The most obvious consequences of climatic change during the last decades is the melting of mountain glaciers over most of the earth and of summer sea ice in the Arctic.
Although it is not entirely inconceivable that similar reductions may have occurred in previous centuries, it is likely that the reduction of summer sea ice in the Arctic is unique. Model calculations support the view that this is linked to an increasing greenhouse effect.
In summary, we believe that a temperature increase of as much as 4° C during this century is very unlikely. Nor is there any basis for claims that tropical hurricanes have become more extreme and more frequent.
We believe that the media, instead of blowing up the results of individual publications should give special attention to the specific international organization – IPCC – which by the international community has been charged with the continuous and comprehensive synthesis of a large body of research on the climate thus putting individual reports like the The World Bank’s in a larger perspective. The next IPCC assessment will be published in September 2013.
We want to use this article in no way to detract from the problem of global warming and its possible consequences. We only want to warn that misguided information may have the effect that the credibility of scientists can be questioned and that measures to deal with climate change may receive the wrong priorities. The Royal Swedish Academy of Sciences has in their analysis of energy issues assumed that reducing carbon emissions will have high priority in global politics and that very large investments over time are needed to replace fossil fuels with sustainable alternatives.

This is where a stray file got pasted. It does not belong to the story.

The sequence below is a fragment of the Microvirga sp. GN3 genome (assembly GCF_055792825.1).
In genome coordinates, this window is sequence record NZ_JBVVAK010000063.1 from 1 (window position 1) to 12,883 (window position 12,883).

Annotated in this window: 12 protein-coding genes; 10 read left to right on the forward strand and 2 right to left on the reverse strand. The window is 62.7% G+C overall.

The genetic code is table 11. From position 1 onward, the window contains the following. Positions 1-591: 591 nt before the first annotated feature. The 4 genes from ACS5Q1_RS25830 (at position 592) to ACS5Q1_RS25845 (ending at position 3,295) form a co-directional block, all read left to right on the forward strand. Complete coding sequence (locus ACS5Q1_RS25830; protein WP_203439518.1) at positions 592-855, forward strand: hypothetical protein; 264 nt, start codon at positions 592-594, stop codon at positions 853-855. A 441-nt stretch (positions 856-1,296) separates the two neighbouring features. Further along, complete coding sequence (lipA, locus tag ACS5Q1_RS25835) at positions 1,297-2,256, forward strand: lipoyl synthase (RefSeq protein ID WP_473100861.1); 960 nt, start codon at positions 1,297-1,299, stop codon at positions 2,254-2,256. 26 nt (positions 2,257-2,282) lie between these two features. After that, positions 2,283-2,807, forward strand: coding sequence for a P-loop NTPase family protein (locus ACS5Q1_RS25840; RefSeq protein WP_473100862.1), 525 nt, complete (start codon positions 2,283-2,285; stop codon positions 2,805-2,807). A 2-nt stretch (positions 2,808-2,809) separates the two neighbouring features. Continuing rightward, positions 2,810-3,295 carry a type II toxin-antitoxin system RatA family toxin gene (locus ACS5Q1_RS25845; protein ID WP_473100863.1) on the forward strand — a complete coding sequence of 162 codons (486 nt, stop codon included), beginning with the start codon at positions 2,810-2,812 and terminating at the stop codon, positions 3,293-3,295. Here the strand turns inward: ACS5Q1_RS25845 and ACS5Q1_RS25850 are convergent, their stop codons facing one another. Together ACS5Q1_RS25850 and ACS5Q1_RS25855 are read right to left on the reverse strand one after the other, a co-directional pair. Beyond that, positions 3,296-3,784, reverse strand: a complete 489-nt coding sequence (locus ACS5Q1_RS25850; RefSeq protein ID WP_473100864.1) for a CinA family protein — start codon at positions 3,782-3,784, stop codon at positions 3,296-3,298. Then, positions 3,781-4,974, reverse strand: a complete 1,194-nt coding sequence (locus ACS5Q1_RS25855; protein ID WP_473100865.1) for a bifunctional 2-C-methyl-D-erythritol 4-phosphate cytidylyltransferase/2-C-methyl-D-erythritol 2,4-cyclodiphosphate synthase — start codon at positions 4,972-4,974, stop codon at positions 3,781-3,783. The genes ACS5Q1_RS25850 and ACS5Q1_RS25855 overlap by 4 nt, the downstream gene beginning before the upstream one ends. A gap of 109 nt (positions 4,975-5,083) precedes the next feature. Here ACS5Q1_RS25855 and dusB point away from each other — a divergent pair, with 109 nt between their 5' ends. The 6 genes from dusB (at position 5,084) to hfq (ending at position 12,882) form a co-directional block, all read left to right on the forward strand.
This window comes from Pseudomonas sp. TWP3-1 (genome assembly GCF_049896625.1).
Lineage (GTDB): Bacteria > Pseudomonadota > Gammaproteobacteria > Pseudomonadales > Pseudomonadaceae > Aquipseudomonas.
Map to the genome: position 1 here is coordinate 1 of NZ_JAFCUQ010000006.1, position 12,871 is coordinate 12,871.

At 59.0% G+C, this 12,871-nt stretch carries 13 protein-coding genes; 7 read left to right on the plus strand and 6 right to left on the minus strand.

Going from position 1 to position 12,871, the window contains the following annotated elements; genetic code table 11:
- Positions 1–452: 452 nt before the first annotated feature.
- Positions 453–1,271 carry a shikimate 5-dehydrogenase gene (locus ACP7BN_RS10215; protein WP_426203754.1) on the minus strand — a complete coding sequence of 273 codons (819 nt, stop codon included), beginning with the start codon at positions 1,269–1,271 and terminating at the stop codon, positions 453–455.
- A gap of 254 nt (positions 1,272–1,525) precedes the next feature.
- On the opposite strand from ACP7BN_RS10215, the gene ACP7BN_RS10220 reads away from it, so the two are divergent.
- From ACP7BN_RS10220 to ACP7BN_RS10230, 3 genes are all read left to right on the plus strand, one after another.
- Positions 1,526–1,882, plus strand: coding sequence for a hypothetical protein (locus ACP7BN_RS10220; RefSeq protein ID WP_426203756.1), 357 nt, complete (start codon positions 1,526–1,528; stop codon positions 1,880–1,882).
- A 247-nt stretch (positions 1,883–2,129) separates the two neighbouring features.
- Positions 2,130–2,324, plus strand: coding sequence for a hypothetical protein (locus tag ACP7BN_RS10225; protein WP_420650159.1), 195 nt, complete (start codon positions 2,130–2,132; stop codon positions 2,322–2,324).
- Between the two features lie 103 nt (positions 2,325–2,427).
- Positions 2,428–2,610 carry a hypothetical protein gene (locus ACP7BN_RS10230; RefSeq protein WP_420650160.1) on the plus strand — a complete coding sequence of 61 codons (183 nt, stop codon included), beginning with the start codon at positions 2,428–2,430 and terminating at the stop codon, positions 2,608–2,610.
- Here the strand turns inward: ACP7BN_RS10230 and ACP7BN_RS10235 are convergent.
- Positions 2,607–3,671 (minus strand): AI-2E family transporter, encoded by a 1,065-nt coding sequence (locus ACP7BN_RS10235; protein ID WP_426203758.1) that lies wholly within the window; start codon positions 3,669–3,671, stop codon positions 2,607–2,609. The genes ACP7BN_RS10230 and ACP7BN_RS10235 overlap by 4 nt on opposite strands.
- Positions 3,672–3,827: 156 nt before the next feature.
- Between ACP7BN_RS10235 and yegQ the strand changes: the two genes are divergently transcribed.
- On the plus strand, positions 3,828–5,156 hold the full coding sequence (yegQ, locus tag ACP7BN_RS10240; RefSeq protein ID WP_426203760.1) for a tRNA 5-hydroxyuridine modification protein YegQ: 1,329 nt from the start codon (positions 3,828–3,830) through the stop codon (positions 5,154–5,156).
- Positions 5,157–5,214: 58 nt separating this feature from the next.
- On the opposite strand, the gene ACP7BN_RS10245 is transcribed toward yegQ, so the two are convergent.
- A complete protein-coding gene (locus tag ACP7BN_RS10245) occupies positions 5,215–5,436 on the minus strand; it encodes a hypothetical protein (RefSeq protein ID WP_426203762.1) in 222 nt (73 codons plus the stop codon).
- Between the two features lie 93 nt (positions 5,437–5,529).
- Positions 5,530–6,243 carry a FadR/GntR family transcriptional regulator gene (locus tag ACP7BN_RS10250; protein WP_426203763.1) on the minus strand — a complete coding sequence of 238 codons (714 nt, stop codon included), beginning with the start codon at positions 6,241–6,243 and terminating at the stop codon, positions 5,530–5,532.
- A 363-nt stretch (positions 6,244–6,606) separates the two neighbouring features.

Society must also be prepared for climatic changes in order to protect the population against extreme weather events and systematic changes in climate, whether as a result of global warming or not.
Signed by the following four climatology scientists and members of the Royal Swedish Academy of Sciences: Lennart Bengtsson, Deliang Chen, Marie-José Gaillard, Henning Rodhe.
Translation by LRG Jan 22, 2013. Source of the letter: donnerunddoria.welt.de/zu-viel-alarmismus671 (Ulli Kulke’s blog at Die Welt)